COMPARATIVE STUDY
JOURNAL ARTICLE

Bispectral Index monitoring correlates with sedation scales in brain-injured patients

Anupa Deogaonkar, Rishi Gupta, Michael DeGeorgia, Vivek Sabharwal, Bala Gopakumaran, Armin Schubert, J Javier Provencio
Critical Care Medicine 2004, 32 (12): 2403-6
15599143

OBJECTIVE: Monitoring critically ill, brain-injured patients with a decreased level of consciousness is challenging. Our goal is to determine in this population the correlation between the Bispectral Index (BIS) and three commonly used sedation agitation scales: the Richmond Agitation-Sedation Scale (RASS), the Sedation-Agitation Scale (SAS) and the Glasgow Coma Scale (GCS) scores.

DESIGN: Prospective, single-blinded observational study.

SETTING: Eight-bed neurology-neurosurgery intensive care unit at the Cleveland Clinic Foundation.

PATIENTS: Thirty critically ill patients admitted to the neurointensive care unit with primary brain injury and a decreased level of consciousness.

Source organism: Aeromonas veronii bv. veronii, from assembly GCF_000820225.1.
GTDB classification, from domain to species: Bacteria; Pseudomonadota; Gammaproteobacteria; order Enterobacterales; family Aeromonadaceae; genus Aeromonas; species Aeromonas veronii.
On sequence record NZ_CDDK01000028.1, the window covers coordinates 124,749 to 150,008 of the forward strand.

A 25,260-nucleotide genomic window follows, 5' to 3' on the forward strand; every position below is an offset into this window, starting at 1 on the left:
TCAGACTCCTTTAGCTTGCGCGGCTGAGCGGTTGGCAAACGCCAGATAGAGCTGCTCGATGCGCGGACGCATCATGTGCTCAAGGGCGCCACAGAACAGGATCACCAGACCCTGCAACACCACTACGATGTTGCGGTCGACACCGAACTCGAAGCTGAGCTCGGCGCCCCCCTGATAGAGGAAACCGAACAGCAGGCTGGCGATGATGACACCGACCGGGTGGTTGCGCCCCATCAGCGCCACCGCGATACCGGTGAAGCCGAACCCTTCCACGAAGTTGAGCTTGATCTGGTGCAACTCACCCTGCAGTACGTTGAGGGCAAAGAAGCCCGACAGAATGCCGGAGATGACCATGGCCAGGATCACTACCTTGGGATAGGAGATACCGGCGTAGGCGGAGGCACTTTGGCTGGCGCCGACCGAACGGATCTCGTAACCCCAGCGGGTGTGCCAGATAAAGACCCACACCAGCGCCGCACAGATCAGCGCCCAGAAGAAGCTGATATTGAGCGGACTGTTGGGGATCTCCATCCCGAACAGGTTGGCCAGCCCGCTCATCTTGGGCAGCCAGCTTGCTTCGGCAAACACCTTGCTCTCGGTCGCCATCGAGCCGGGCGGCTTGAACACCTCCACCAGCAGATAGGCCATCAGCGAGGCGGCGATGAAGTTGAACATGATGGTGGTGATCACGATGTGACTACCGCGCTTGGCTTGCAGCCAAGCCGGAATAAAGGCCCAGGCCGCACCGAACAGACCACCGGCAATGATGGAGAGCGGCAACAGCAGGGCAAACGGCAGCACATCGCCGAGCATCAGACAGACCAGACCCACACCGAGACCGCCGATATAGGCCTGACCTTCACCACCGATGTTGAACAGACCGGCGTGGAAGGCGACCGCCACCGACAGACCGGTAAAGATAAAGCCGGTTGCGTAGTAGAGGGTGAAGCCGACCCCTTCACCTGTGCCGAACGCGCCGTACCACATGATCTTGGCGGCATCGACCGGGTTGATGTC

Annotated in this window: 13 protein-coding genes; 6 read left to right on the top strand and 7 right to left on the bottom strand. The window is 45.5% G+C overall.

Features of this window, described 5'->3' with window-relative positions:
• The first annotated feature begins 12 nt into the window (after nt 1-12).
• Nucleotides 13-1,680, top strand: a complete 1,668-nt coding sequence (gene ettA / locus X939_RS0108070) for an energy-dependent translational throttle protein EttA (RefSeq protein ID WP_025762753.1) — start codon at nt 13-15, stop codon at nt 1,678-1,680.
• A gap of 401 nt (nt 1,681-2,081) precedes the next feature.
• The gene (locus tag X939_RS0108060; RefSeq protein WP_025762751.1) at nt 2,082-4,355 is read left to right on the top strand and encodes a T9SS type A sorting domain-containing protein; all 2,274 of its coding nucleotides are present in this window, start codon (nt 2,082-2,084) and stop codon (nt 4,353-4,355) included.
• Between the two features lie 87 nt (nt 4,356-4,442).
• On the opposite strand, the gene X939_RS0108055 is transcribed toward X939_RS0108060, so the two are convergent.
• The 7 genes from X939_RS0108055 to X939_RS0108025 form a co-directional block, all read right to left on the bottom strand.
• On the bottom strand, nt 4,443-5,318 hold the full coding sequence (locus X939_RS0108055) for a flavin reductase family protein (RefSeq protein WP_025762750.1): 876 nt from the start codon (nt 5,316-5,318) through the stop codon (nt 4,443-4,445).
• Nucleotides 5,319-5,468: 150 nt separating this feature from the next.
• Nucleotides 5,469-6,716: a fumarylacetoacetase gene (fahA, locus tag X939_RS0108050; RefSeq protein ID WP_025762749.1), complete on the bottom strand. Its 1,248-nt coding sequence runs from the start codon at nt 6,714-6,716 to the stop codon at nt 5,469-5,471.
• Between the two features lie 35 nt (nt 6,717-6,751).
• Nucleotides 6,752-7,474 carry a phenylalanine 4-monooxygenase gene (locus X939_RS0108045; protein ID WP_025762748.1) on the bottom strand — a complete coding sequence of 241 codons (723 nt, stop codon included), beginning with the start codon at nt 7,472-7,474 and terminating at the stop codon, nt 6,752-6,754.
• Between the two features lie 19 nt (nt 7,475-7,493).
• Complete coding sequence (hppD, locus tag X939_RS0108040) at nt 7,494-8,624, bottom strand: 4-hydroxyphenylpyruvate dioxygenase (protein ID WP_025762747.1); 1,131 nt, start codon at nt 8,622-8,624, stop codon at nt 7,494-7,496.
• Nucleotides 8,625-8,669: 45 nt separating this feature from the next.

MEASUREMENTS AND MAIN RESULTS: Patients were prospectively evaluated for level of consciousness using the RASS, SAS, and GCS every hour and simultaneously were monitored continuously with a BIS monitor for 6 hrs. A Spearman's correlation coefficient was used to correlate the BIS scores with clinical scales. In 15 patients monitored with the newer BIS XP version, the BIS values correlated significantly with the RASS (R2 = .810; p < .0001), SAS (R2 = .725; p < .0001), and GCS (R2 = .655; p < .0001). In 15 patients monitored with the older BIS 2.1.1 software, the correlation was as follows: for RASS, R2 = .30 (p < .008), for SAS: R2 = .376 (p < .001), and for GCS: R2 = .274 (p < .015). This correlation was maintained in patients who received sedative medications.

CONCLUSIONS: A statistically significant correlation existed between BIS values and the RASS, SAS, and GCS scores in critically ill brain-injured patients, with and without sedation. The newer BIS XP software package may be a useful adjunctive tool in objective assessment of level of consciousness in brain-injured patients.

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